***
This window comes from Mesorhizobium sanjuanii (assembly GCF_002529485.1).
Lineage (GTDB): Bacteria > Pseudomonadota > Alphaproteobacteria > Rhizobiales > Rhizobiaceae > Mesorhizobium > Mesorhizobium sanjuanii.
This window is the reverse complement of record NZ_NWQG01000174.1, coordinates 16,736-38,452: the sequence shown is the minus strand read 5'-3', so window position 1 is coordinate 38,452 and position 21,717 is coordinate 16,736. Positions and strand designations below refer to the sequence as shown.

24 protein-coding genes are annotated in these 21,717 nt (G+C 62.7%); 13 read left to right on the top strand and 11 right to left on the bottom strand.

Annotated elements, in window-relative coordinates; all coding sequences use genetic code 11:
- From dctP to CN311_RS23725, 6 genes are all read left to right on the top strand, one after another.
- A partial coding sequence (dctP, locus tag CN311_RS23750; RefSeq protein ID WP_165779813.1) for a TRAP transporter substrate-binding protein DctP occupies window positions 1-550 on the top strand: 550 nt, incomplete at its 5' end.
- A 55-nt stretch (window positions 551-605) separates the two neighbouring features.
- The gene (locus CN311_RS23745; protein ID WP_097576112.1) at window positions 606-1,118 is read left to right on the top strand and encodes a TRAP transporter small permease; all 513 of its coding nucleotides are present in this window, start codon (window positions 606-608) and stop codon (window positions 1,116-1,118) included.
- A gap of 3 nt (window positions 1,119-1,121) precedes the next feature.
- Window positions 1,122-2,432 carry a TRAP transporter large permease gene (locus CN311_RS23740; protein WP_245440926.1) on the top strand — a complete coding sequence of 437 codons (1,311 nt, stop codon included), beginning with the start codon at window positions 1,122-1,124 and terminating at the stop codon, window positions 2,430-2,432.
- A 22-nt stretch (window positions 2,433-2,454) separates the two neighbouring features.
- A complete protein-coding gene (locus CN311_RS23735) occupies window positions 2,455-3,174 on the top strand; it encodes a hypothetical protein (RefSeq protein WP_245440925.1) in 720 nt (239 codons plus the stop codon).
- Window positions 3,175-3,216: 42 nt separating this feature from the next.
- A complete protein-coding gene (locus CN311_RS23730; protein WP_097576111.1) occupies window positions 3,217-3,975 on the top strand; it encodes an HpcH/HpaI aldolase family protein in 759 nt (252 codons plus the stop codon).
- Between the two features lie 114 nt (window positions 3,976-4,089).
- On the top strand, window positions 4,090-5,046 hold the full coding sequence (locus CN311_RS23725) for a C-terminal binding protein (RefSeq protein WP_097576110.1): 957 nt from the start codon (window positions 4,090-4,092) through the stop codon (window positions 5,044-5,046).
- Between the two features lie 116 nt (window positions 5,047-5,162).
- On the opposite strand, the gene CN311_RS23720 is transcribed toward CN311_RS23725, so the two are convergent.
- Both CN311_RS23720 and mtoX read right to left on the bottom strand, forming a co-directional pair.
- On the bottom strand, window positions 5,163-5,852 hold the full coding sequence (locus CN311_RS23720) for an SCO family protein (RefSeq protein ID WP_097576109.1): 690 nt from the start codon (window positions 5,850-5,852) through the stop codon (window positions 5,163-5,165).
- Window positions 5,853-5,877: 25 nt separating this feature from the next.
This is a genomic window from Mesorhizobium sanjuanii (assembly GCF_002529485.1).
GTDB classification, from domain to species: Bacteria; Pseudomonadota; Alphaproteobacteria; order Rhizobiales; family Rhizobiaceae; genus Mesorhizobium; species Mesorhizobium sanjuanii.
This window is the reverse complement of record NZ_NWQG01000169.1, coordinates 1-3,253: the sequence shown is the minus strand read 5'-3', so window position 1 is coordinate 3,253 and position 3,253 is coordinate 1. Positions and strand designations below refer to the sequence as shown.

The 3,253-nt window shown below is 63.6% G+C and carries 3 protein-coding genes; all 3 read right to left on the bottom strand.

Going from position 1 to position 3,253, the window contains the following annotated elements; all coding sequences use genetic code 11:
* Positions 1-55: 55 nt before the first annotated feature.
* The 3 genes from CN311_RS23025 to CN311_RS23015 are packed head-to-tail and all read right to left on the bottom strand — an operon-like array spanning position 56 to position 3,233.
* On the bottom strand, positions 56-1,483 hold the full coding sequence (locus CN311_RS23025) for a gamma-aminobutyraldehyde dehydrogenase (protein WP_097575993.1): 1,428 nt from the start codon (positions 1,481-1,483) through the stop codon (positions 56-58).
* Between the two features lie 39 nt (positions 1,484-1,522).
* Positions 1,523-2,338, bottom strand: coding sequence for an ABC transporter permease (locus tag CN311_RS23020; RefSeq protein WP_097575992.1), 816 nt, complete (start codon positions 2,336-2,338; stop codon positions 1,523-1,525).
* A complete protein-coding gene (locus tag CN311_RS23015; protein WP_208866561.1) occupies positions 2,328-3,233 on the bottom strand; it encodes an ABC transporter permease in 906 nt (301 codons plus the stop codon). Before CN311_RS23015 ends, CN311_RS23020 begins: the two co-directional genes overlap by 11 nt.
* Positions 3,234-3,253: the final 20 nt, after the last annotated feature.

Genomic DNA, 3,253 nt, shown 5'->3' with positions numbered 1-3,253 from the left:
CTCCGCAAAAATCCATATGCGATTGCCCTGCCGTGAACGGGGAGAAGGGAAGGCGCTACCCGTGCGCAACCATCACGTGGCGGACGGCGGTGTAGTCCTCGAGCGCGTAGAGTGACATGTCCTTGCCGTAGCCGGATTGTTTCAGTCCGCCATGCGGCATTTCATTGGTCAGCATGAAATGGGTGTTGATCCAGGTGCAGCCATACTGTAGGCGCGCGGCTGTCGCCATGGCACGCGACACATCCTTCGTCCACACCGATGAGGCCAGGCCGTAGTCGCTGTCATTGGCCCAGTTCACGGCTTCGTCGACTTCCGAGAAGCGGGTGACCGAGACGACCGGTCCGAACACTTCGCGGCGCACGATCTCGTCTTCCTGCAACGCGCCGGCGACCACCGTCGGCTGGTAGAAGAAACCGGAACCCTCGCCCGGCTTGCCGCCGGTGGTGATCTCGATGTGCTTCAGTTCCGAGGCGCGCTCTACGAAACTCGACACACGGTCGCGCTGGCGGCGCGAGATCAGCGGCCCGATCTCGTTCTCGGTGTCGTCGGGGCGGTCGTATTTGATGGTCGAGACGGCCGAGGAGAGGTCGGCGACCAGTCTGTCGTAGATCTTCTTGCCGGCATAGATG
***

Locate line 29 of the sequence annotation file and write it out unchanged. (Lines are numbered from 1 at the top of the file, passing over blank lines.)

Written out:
* The 3 genes from CN311_RS23025 to CN311_RS23015 are packed head-to-tail and all read right to left on the bottom strand — an operon-like array spanning position 56 to position 3,233.